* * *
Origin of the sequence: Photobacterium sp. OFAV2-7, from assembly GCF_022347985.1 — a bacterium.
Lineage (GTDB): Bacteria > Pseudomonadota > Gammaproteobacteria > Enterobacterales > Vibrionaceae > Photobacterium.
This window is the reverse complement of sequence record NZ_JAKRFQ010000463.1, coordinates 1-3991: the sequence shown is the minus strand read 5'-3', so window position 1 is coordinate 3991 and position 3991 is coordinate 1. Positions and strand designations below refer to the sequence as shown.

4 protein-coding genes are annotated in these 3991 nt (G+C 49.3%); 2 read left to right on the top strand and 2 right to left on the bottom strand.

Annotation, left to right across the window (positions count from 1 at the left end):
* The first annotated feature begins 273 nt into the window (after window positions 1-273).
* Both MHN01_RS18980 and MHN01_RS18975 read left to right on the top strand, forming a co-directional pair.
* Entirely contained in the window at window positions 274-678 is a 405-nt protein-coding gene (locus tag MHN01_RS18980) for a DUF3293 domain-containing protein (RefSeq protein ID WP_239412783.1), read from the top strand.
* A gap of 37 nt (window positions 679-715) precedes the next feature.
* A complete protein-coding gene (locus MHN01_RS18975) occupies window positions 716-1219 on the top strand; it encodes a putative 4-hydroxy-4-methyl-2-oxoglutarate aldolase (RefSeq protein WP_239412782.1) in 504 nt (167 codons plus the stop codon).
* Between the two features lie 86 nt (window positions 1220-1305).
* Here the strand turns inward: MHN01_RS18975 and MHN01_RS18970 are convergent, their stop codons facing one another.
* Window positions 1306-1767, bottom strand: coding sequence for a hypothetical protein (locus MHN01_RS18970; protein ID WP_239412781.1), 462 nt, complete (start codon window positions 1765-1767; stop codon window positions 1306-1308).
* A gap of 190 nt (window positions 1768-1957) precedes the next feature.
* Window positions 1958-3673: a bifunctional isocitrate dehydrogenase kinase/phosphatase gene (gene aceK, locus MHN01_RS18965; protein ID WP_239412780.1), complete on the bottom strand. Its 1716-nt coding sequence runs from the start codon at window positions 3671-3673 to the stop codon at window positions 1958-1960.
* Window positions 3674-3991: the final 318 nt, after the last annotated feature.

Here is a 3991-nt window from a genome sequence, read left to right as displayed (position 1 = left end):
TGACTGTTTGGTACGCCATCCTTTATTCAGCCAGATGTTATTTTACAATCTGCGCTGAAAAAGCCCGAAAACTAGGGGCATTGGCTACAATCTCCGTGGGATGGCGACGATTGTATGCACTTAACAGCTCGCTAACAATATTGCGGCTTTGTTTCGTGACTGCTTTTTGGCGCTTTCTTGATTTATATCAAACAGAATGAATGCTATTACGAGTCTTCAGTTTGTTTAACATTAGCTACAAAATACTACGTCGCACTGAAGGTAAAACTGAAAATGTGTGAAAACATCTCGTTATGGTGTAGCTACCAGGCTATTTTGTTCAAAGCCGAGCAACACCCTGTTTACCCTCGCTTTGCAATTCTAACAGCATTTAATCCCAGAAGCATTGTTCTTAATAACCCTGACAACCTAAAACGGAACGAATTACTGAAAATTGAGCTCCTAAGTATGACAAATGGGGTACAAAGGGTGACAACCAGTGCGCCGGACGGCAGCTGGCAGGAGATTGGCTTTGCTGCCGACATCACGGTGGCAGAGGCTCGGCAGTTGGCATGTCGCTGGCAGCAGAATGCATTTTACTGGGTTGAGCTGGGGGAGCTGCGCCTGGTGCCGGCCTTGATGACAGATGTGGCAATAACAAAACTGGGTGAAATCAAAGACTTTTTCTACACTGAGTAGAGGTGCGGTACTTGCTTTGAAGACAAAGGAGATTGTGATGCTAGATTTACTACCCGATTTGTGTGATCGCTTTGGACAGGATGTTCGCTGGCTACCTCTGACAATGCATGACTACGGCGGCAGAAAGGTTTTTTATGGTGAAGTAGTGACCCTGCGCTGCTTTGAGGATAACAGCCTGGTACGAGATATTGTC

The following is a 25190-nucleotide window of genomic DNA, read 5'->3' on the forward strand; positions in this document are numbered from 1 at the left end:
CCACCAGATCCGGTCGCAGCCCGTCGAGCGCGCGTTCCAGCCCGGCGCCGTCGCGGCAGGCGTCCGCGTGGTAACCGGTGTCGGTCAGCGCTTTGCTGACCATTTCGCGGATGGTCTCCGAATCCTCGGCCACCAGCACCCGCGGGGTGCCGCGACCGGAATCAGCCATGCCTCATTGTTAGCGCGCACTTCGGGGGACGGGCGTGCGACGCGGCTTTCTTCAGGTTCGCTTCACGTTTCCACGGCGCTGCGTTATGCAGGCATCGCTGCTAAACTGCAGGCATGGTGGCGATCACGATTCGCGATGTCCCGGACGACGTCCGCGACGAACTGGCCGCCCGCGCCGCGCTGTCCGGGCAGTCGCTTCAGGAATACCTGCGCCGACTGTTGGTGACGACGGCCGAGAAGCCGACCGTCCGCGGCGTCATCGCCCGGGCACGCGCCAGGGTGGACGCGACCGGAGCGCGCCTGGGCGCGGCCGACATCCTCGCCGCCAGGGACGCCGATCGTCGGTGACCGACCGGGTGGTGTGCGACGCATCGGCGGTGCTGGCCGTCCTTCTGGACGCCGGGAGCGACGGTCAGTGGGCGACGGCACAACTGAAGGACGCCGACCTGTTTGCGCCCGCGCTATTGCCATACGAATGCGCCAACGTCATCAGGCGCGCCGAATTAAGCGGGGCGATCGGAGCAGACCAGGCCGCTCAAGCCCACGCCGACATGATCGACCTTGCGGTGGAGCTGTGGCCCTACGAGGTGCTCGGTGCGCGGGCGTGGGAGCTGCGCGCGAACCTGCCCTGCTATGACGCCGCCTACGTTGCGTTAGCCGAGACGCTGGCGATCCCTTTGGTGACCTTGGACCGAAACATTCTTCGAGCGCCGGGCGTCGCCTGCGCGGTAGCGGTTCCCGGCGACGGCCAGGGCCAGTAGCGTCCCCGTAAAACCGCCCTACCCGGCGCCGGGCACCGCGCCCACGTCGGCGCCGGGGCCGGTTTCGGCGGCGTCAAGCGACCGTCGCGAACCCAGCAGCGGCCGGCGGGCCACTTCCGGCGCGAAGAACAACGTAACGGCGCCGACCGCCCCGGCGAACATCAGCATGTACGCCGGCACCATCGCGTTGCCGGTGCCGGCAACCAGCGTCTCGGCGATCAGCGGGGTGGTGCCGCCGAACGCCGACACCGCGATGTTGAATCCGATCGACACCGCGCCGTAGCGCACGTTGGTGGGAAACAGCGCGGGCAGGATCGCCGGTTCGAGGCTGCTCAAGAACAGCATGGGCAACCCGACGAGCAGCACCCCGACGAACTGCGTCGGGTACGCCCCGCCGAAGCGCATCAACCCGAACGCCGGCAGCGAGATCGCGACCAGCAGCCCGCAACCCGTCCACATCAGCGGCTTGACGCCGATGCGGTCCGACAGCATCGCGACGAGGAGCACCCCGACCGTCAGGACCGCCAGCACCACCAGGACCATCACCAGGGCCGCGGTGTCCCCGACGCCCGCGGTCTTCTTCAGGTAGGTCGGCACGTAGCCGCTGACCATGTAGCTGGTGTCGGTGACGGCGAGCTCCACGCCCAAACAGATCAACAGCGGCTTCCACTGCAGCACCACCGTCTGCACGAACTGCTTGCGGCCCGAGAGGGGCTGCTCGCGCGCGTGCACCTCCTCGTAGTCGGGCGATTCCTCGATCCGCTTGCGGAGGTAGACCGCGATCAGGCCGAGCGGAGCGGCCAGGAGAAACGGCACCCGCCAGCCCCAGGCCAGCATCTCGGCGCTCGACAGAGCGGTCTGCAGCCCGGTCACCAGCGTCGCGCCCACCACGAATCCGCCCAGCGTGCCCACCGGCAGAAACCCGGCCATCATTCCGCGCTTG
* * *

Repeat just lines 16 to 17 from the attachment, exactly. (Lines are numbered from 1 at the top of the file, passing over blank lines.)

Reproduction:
* Window positions 3674-3991: the final 318 nt, after the last annotated feature.

Here is a 3991-nt window from a genome sequence, read left to right as displayed (position 1 = left end):